Once there were idle days that I whiled away sipping Pernod. In a previous incarnation unconcerned with tomorrow my sweetheart of that era draped around me, her cashmere sweater dangling from her shoulders, we together went lost on the backstreet sidewalk cafés in the South of France. We’d whisper and nibble into one another’s ears beneath the parasols. Not her or I were skinny enough to be mistaken for French, still there was this Old World aching sense of late afternoon unquenched desire. We’d pretend that we were lost (before the smartphone ruined this pleasure) on narrow alleys paved of cobblestone. Wandering until we found our hotel where we could make mischief before showering then once more departing to dine long into the late night.
Soft voices mix with chatter. From village to village exploring the Dordogne there is now at last time to study the French people’s way they express themselves with the fine art of the frown. The facial expression is comprehensive and quintessential. A skilled Frenchman often greets the deepest emotions and most noble philosophical possibilities with a frown of a thousand distinct discernably different meanings. It is the smoking of the cigarette, the sipping of an aperitif when a sparkle in their eye provides the answer to the proposition.
If there is good reason to teach a child to swim, then there is equally as important a reason to teach a man or woman how to love. Without instruction a swimmer may drown, and a lover may be stricken with a grief that they may never recover from.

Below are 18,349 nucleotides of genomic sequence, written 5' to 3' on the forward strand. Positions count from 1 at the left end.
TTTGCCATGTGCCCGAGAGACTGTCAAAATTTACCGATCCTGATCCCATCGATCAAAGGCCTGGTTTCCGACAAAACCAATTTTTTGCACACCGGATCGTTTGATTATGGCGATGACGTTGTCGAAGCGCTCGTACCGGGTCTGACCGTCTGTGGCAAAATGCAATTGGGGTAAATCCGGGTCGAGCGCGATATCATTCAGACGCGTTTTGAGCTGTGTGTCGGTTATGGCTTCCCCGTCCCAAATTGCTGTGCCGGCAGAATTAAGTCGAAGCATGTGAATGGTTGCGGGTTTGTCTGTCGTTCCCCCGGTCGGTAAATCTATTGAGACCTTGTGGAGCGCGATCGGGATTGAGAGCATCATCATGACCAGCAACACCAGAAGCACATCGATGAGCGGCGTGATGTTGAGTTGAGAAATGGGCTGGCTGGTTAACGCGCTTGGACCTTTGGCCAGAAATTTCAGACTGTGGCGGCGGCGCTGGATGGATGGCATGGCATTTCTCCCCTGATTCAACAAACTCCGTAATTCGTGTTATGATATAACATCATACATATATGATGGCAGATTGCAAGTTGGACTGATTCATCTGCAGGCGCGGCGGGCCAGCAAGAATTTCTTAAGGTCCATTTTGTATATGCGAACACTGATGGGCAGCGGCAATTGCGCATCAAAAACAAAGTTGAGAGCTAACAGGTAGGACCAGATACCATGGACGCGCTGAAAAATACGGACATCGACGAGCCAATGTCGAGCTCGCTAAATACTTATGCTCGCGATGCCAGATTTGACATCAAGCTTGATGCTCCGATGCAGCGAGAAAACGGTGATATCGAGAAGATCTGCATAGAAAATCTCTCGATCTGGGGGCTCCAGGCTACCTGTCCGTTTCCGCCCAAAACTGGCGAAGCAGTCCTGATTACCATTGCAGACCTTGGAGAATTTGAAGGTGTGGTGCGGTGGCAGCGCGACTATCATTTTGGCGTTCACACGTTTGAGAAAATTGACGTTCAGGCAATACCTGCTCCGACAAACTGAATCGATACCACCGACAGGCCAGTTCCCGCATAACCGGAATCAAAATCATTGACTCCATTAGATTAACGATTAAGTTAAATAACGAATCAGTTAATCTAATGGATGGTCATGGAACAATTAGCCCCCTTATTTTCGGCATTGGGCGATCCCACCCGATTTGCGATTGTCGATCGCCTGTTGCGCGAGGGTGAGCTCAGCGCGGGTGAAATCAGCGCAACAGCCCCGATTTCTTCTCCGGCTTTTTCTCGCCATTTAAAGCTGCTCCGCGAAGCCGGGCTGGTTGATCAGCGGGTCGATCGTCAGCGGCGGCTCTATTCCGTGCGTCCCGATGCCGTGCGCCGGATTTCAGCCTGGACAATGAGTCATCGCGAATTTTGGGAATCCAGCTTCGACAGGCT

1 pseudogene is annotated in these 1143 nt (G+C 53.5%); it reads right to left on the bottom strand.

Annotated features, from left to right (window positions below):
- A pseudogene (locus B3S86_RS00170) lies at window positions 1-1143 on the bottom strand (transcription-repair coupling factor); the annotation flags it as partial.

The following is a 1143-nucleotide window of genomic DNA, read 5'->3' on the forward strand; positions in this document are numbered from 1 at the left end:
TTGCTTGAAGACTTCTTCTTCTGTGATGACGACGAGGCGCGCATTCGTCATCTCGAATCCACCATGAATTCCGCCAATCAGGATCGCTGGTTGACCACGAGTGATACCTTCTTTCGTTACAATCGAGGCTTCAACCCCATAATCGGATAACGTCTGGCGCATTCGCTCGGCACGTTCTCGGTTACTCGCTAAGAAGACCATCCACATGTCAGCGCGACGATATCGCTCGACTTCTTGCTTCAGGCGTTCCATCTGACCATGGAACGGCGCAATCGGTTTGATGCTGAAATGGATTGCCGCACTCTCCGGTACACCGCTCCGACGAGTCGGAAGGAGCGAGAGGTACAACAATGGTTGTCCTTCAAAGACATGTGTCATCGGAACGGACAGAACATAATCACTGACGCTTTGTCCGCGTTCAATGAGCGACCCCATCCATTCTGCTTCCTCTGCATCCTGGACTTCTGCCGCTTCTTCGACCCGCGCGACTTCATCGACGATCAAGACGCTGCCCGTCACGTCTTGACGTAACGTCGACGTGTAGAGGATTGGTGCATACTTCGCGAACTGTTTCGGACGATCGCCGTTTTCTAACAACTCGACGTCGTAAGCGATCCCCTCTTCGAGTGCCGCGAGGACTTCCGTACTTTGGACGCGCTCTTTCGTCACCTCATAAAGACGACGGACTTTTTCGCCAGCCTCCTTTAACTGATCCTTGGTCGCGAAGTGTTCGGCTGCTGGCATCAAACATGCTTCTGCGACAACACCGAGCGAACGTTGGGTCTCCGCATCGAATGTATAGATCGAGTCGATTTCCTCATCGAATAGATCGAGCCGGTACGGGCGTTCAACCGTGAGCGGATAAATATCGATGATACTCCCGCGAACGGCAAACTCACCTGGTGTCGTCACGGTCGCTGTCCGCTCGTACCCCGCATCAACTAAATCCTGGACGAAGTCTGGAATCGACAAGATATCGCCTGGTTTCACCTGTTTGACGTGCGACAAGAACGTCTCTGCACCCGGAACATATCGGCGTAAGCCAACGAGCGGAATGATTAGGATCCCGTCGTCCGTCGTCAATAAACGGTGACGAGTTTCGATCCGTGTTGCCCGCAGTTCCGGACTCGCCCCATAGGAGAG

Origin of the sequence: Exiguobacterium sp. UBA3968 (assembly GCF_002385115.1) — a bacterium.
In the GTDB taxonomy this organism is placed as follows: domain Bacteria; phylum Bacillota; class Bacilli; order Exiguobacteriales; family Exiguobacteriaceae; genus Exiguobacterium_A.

In the café is where the French peruse and parade their libidinous fortune. From a distance and behind the veil of another kind of frown each with cunning skill steal a look here and there at what might have been if only the twisting fated world had turned another way some distant other day. Sipping Ricard Pastis de Marseille over ice with a splash of water whispering into each other’s ears, nudging nose to cheek, assuring fingers tapping lightly upon the top of the others hand.
Bistro chairs, languid ceiling fans, hatching plans, driving the countryside in a Citroën DS with plans to visit Josephine Bakers Château des Milandes. The next day a trip to a nearby two-thousand-year-old hamlet nestled into the side of a cliff. A cave guide, whose family has for countless centuries continuously resided there plunges us into the depths of a nearby opening along a cliff. We feast upon our ancestor’s inscrutable imagery. Only seventy-thousand years ago did prehistoric man first leave behind evidence of their thinking in the abstract, to draw images into rock that infer something more, the art on the cave walls suggests mankind had setoff upon a deeper investigation of consciousness.
Most of all it is the freedom to spend our afternoons seated in the outdoor café’s where we played make-believe. Best was to admire the still thin French couples, affectionate and sure of their skillful use of romance, fanning the moments in public with a tumultuous undercurrent of restrained passion, nursing an aperitif, smoking cigarettes, pursing their lips, simmering smiles, nodding, winking, this was all foreplay and prequel. Slipping away in the late part of the day, lazy jazzy hours spent with windows flung open, a breeze wafting through a dimming room, before supper, attending to the fine details of furthering a partner’s happiness.
In the South of France, this is how skillful love is served. There is no corollary to how the Japanese, Australians or North Americans approach the same task. Courtesans emerging from the French culture was not an accident. Like every other aspect of social life, a great deal of careful attention has been paid to how to heighten matters of the human experience. As for learning how to love I would recommend embarking upon a field trip, a café, then taking your cues and lessons from the French romantics lingering in your midst.